Welcome back to the Childhood 101 virtual bookclub. We have been reading Siblings Without Rivalry by Adele Faber and Elaine Mazlish (find all SWR bookclub entries here), and in this post I am wrapping up Section 7, the Afterword and a few final thoughts of my own.
My first thought on finishing reading Siblings Without Rivalry, “I really want to read this again.” I think it could be helpful for me to have another read through in the hope that as much as possible sticks. At the very least, I am intending to read over the passages I have highlighted and the pages with tabbed corners.
I have taken away so much from this book and the passage highlighted in the image above provides a fabulous summary of so much that this book teaches. Siblings Without Rivalry has already positively impacted my parenting in many simple ways, most noticeably with “say what you see,” the new mantra that runs on repeat through my head for much of the day.
One gem I took away from Section 7 was this passage shared as part of the story of a (now adult) good child confronting her mother for the first time about her role as the ‘perfect’ child in their family;
Then I asked her, “Do you know what it would have meant to me if just once you had said, “You don’t have to be so good all the time. You don’t have to be so perfect. You don’t have to be mother’s pleasure. You can be nasty, bratty, sloppy, mean, inconsiderate, irresponsible – and it’s okay. It’s normal to be those ways at times. And I’ll love you just as much.” – page 185
Immy is the first child of two first children, both with strong tendencies to please others before themselves. She is already showing herself to be a real rule follower and gets very upset if she feels that she has broken a rule or disappointed others in some way. I want her to know that it is okay and normal to make mistakes, that her needs are as important (and often more so) as those of other family members, friends and others. That we will always love her whatever choices she makes. That she is never needs to be perfect, that she just needs to be herself. It’s something we’re working on.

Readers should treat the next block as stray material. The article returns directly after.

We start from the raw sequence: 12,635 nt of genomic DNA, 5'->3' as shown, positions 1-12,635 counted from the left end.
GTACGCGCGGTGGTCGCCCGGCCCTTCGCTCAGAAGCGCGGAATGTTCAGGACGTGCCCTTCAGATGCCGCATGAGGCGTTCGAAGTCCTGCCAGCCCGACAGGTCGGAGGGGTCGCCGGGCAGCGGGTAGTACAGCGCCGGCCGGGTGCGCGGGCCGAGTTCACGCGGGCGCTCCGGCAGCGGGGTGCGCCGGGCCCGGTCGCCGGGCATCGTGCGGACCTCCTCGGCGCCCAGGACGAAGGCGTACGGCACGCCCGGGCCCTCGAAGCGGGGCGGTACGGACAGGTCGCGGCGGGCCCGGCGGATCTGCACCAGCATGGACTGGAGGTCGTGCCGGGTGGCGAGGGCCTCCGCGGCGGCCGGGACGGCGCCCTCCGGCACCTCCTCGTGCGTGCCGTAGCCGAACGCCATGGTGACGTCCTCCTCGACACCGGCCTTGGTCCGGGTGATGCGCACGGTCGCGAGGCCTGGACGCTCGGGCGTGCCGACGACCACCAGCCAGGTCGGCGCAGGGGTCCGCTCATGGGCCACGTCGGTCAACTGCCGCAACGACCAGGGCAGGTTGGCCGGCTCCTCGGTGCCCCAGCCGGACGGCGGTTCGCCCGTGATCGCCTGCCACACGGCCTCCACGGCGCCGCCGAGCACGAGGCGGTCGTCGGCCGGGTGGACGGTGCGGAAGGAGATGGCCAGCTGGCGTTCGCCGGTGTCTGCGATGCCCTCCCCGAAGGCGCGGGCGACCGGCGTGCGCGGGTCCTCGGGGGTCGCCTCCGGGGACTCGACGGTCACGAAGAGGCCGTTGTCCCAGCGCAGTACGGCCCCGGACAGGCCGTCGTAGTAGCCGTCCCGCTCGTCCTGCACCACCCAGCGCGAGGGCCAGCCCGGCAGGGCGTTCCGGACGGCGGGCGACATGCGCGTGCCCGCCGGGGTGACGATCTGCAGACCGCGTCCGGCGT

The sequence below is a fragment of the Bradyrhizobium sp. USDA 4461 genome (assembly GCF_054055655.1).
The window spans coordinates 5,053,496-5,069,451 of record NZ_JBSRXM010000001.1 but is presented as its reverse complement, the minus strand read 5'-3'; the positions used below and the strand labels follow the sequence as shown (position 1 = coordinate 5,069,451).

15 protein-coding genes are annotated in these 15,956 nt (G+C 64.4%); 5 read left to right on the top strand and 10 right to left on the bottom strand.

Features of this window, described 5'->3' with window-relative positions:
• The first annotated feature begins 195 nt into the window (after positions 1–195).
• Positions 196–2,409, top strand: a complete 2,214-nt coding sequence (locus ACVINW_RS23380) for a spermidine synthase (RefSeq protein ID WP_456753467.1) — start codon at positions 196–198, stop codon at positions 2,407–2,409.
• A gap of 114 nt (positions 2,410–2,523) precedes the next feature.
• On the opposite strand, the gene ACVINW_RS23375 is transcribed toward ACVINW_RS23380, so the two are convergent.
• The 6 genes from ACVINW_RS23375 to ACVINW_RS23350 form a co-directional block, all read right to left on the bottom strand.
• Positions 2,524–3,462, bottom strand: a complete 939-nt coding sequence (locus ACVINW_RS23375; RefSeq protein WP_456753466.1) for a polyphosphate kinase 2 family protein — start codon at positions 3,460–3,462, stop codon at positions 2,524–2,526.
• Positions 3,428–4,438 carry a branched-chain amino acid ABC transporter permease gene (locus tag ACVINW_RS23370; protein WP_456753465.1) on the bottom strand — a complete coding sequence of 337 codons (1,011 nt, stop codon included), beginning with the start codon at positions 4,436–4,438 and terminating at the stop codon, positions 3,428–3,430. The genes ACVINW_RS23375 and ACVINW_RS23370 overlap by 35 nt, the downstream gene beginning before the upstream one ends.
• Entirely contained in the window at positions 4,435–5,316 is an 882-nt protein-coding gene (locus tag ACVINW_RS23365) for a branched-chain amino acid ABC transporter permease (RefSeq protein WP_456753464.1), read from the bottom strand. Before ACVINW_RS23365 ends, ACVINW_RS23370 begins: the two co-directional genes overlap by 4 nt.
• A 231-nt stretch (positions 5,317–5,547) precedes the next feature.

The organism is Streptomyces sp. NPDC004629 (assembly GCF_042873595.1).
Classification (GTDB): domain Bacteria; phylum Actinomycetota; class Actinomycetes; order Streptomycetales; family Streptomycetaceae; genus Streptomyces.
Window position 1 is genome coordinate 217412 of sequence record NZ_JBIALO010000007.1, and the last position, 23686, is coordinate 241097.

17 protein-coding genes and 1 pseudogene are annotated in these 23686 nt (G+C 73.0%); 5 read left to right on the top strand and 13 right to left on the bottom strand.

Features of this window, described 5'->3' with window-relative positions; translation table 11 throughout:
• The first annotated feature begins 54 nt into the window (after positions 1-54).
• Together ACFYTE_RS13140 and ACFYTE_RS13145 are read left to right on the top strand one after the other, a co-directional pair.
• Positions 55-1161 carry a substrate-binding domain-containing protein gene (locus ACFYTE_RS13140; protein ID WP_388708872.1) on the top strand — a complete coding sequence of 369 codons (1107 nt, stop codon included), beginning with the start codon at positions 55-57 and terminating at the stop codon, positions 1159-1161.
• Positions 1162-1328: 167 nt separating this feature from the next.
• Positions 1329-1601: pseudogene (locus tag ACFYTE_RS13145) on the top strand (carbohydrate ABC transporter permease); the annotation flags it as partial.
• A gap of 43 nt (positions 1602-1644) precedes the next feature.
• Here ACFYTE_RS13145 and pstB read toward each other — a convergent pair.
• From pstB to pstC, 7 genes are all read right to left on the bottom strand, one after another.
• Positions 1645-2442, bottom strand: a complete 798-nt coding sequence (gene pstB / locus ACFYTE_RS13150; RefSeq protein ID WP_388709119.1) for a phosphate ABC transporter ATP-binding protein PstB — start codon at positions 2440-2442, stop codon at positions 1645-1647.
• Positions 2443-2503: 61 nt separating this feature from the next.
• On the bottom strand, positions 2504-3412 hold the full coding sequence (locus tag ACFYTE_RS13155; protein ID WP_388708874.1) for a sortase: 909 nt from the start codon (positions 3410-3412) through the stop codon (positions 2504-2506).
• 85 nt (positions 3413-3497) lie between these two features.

I appreciated many of the practical suggestions shared in the Afterword, some that will be particularly helpful now and others that I imagine will come in very handy as my girls grow up together. Those that I will be using right away include;
- Looking for lots of opportunities for my children to have fun together, to build a foundation for a positive relationship that I hope will see them stay close as they grow up.
- Looking for activities now that they can enjoy together despite their age difference. I am going to make a list of ideas.
- ‘You two are a team.’ Having them work together and not in competition to get things done.
- When an issue becomes a recurring problem, sitting down together to brainstorm possible solutions for the child to try. Writing them down and helping them to commit to trying something different next time in an attempt to solve the problem.
- Making sure that each child gets some time alone with each parent several times a week and making sure that they remain the sole focus of attention for that time.
After reading Siblings Without Rivalry, I fully intend to seek out Faber and Mazlich’s other books as I really appreciated the practical nature and readability of their work.
I look forward to hearing your final reflections on these sections and the book as a whole. You might like to comment on;
- One idea, tip or story that really spoke to you or that you took away as a valuable insight
- A question for others in response to what you read
- Your favourite passage from the book
- A story of your own related to the themes of one (or both) of these sections that you would like to share
- Your final thoughts on the book.
Plus, if anyone has any suggestions for our next bookclub book, I would love to hear them.